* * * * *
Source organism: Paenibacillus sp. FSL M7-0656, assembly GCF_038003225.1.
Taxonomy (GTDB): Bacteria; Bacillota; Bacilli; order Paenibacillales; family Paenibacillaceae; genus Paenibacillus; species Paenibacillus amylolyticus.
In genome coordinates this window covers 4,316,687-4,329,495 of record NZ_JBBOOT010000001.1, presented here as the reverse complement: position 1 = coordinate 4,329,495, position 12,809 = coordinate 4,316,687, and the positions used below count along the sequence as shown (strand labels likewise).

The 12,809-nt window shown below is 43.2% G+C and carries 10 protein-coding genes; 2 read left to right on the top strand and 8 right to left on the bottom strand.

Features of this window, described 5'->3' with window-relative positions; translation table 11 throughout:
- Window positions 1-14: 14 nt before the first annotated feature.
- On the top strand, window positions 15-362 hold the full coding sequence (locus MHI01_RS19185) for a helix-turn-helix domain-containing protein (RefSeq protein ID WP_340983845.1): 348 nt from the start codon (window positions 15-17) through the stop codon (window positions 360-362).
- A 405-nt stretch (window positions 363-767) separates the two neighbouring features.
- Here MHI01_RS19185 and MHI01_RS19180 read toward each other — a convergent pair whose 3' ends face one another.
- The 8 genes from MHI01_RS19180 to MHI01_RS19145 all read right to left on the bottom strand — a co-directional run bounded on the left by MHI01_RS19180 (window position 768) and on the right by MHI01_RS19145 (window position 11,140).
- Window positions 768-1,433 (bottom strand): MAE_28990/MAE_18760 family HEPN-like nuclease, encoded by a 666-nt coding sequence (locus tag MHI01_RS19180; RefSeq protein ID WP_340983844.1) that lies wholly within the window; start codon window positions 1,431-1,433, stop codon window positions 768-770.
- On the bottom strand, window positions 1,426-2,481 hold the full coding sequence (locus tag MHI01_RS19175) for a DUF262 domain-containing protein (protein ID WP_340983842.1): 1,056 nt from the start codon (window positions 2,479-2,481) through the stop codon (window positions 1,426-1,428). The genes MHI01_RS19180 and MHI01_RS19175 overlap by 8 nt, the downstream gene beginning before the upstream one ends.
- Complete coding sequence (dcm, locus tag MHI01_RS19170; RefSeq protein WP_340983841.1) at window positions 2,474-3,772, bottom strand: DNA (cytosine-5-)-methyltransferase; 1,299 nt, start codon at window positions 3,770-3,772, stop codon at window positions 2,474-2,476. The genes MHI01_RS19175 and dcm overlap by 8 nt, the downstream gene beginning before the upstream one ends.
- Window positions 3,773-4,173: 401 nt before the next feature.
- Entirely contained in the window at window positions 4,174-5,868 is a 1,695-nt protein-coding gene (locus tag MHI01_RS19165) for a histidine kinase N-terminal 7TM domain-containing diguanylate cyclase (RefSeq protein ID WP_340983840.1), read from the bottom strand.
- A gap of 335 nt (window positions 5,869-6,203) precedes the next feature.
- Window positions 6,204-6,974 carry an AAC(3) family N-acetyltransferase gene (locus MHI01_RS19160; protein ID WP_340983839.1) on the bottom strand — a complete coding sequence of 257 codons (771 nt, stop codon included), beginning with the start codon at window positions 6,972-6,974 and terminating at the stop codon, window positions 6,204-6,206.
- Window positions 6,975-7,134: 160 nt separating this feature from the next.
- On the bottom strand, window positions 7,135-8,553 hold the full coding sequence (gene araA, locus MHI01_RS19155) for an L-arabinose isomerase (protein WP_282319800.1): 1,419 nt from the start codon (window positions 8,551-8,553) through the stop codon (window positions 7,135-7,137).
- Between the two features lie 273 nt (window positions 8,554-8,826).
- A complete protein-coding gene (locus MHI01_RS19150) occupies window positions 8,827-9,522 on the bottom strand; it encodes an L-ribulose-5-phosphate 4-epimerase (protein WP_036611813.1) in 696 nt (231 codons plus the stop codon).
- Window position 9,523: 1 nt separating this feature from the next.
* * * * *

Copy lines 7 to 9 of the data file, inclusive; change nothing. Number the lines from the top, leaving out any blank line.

- On the top strand, window positions 15-362 hold the full coding sequence (locus MHI01_RS19185) for a helix-turn-helix domain-containing protein (RefSeq protein ID WP_340983845.1): 348 nt from the start codon (window positions 15-17) through the stop codon (window positions 360-362).
- A 405-nt stretch (window positions 363-767) separates the two neighbouring features.
- Here MHI01_RS19185 and MHI01_RS19180 read toward each other — a convergent pair whose 3' ends face one another.